Last year was a bust. The squash vine borers got every last one of my squash plants and my replacement seeds did not do well in the severe drought even with extra coddling and care. That's why there are so few pictures to accompany this blog post.
|First wave of dying squash vines and their soon to be dead replacements.|
It was, in a word, disappointing. But this year will be different. I have a plan. <insert hand wringing and maniacal laughter here>
Over the last few weeks, I've done some online research about squashes and the pests that love them. I Googled squash vine borer and got over 94,000 results. That should give some indication of the severity of the problem this little clear-wing, day-flying moth causes every year.
But, as I said, I have a plan. I have more than one plan, actually. First and foremost, I plan to grow some varieties that have a natural immunity to the borers. I've read conflicting information about genetic resistance. I understand that Butternuts are the first choice for resistant varieties. For summer squashes planting the non-bush types should help. I found this information sheet on the topic in one of my many searches. Also, this forum thread was very interesting.
Before I start, let me just say that I am determined to make this work. I plan to make this as difficult as possible for the borers. If I have to plant in containers using fresh, sterilized soil every year then so be it. Based on the information gleaned here are my plans:
1. The first plan involves a yet-to-be constructed cover that I plan to put over my squash seeds from day one immediately following planting. The goal is to keep the borers from having any access at all to the plants until after the egg-laying portion of the annual cycle is over and done with. From what I've read, putting a floating row cover over top of your squash plants until the female flowers appear is one way to keep the borers at bay. If you're just not sure they're gone yet, you can even hand-pollinate the flowers until you're sure the coast is clear. I have an idea on how to make the covers sturdy enough to keep out the moths and big enough to allow the vines to grow undisturbed. I may do a tutorial on the construction process. I have more than one design in mind. I think this should work pretty effectively unless there are borer moths waiting in the soil where the squashes are planted. As further insurance, I plan to spray regularly with insecticidal soap. If these efforts should prove futile:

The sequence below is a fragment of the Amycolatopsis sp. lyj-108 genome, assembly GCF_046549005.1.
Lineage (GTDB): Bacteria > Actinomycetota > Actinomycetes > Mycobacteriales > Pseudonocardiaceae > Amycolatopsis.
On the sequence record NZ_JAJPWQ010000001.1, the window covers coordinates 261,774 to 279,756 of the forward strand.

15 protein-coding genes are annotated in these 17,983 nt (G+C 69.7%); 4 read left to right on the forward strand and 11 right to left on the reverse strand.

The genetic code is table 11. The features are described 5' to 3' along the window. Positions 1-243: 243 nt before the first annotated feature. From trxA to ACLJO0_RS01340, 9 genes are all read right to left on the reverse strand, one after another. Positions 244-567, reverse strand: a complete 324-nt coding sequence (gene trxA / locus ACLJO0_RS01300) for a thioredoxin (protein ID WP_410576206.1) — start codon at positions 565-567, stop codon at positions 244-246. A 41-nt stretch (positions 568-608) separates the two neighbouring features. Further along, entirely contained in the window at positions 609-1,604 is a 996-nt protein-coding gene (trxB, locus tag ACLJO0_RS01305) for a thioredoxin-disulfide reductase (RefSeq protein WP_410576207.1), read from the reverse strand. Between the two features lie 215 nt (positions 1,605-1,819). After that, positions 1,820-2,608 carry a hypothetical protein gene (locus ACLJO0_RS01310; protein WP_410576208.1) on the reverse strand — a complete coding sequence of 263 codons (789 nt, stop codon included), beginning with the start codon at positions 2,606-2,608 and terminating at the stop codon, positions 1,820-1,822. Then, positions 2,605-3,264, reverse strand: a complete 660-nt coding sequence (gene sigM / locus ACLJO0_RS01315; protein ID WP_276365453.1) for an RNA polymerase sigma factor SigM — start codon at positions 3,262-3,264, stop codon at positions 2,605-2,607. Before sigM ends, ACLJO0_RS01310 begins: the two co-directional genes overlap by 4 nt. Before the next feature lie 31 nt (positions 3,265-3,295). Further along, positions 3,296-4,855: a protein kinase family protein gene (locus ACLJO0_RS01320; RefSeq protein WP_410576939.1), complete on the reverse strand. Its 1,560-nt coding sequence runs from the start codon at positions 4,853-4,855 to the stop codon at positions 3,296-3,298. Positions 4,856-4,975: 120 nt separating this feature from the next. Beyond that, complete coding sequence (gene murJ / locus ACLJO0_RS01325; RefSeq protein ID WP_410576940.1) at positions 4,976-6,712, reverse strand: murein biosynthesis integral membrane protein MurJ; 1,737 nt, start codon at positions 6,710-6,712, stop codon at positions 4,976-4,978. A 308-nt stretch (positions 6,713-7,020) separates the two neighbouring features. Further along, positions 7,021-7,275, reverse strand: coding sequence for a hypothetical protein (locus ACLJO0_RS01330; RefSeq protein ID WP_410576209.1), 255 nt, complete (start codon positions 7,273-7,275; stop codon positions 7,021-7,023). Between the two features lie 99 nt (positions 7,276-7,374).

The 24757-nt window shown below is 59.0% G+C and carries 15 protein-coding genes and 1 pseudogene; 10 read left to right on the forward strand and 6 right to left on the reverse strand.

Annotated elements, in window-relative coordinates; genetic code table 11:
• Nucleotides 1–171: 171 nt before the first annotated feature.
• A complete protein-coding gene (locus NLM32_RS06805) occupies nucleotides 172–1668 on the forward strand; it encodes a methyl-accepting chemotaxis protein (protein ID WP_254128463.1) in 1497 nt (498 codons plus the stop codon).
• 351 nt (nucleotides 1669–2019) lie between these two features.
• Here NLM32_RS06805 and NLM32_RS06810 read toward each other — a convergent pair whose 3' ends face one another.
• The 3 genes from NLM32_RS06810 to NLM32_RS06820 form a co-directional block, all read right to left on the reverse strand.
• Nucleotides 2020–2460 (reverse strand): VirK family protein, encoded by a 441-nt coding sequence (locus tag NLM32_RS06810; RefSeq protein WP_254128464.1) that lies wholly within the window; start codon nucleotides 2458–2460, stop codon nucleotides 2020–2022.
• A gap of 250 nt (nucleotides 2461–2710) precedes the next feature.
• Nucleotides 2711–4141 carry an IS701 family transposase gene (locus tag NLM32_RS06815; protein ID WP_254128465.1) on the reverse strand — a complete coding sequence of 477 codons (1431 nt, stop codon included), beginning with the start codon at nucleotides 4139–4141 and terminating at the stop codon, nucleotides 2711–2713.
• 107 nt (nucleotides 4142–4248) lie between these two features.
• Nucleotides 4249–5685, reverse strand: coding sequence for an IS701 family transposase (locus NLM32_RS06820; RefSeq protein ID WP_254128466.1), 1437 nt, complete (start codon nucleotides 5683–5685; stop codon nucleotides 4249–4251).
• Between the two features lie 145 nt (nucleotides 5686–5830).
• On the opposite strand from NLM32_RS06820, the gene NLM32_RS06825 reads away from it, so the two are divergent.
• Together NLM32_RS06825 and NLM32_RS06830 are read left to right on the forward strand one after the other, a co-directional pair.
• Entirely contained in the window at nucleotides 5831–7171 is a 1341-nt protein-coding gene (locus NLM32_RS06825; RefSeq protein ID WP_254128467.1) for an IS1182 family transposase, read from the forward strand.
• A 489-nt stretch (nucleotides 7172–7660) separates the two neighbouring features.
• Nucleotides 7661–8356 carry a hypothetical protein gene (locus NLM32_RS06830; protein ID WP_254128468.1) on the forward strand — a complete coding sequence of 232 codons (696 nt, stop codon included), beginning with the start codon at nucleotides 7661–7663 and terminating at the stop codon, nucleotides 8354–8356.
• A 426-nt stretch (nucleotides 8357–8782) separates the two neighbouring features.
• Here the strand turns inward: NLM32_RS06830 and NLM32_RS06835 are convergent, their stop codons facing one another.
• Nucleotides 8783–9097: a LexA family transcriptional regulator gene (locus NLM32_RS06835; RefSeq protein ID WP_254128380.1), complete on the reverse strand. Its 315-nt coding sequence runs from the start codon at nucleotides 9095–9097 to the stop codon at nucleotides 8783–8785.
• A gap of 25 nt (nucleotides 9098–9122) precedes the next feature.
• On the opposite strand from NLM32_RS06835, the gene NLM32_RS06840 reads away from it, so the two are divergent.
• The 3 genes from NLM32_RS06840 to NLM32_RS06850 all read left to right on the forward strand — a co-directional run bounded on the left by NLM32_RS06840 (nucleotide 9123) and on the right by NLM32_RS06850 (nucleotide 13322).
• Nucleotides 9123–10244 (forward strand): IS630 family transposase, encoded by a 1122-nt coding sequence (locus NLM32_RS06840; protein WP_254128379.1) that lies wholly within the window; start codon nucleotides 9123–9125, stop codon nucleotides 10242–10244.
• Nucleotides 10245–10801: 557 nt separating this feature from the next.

2. Two words: diatomaceous earth. Another article I found described how one gardener put a heap of diatomaceous earth around the base of all of his squash plants. Diatomaceous earth works to kill grubs, worms and other soft-bodied critters by being sharp enough to cut through their skin causing them to dehydrate and die. So as the eggs hatch and the grubs emerge, they crawl through the stuff and thus seal their own fates. It is totally natural and non-poisonous although I'm told you don't want to inhale the stuff and get it down into your lungs. That sounds icky. Yes, it's a technical term.
3. Bacillus thuringiensis, a.k.a. Bt, is a bacterium commonly used as a pesticide. It produces a crystal protein that affects the digestive tract of insects and causes them to die. Unfortunately, it is not specific to grubs or worms so it takes a bit more work to protect beneficial species than just spraying it on the plant. Another article I read suggested that a solution containing Bt should be injected into the affected plants to target and kill the grub that is destroying the squash vine. I see this as a second to last resort in my squash vine borer arsenal. But I'm not above it. I'm not, I tell you.
4. I've read some good things about Montery Spinosad Organic Garden Insect Spray. It's supposed to be very good at killing things like grubs, beetles and weevils but
5. If none of those things works this year, then I guess I'll just have to buy from someone who had better luck than I did. Last fall I ran across a guy at the farmer's market with a 16-foot trailer LOADED with butternut squashes. He said he had over a ton of squashes on the trailer and he had that many more waiting at home. He was selling them for $1 apiece and I felt like I was robbing him since the squashes in the store were almost twice that much per pound. But he practically begged me to take them. So I did.
Does all of this seem a little too much for some squashes? Perhaps it is. But at this point, it's the principle of the thing.